Among people who run, there are a few regular topics of conversation.
Like “so, what’s your next event?”
This isn’t usually meant to be a loaded question. But depending on the timing, it can certainly inspire a panicked mental comparison of the mileage runs you’ve yet to do with the weeks left before your next event.
Remember? That event you registered for months ago when the combination of an early bird rate and the time remaining to build back up to running 13 miles in one afternoon in the middle of winter made this whole idea sound a lot more reasonable?
My next event is in days. And yes, there’s a Valentines theme. It’d be cuter if Mike and I were running together, like last year. And when I say “together,” I mean in same event, starting at roughly the same time, with one of us (Mike) finishing first and left to hang out out afterward, shivering in sweaty clothes, waiting for the other (me) to finish.
Last year, in honor of the theme, and just to see what kind of face I’d make, Mike suggested running the whole thing holding hands.
I punched him in the sternum.
This year, I’m running it alone since he’s still dealing with a knee issue he’s been trying to ignore since September (not because of any permanent damage I may have done to his sternum).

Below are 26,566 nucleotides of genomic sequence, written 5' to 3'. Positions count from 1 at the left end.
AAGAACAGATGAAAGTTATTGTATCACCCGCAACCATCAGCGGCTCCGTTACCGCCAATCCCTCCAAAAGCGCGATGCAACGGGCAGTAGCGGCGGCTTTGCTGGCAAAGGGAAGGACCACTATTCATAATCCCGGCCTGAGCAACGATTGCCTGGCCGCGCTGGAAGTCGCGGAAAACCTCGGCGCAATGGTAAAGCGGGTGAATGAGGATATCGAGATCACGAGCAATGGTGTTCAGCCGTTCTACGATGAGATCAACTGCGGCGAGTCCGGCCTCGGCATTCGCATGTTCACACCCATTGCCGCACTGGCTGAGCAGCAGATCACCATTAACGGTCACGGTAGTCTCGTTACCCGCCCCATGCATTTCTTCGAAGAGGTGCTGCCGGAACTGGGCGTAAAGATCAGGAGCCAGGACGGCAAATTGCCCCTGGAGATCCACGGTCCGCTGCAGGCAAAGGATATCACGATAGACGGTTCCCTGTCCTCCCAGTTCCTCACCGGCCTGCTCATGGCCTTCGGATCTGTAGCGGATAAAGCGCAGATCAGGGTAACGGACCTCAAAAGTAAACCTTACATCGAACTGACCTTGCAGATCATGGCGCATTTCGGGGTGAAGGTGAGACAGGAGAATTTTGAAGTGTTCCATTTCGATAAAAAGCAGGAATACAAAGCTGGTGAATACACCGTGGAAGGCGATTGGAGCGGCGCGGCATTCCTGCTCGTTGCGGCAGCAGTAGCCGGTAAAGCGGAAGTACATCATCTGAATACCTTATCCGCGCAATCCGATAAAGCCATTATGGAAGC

It’s the same event we were running last year when people kept yelling as we passed, telling us we had too many clothes on. This made a whole lot more sense when we realized they were confusing our event with the Cupid Run where people wear red lingerie (which sounds stupid), while running from bar to bar (okay, not terribly stupid).
I started running half marathons five years ago with an event in Leavenworth, Washington, during Oktoberfest. The finisher medal was a commemorative bottle opener. Mike and some of our friends had been running events together for a while, and I decided right then and there with that cute, little tchotchke, it was way more fun to join them than hang out on a street corner in the rain holding a “go Mike” sign (which I did exactly once). The following year I ran a few more events. Then it started to be a thing.
Since then, it’s become my normal shtick to run a local half marathon every month or so, from February through November. I have to skip a couple due to schedule conflicts, but have been able to get in at least six or seven events annually the last couple of years. That’s a lot of swag.
And it sounds way more badass than it actually is. Once you get up to that distance, staying in shape isn’t very hard. I don’t train strenuously. I don’t do speed work, or cross train, or do nearly enough strength building. My objective is to say in good enough shape so as not to require paramedic help on the course.
When it comes down to it, I guess I’m really the most ‘meh’ runner I know. If it weren’t for the comfy clothes and the bottle-opener tchotchkes, and the beer-drinking habit I refuse to give up, I don’t know that I’d bother.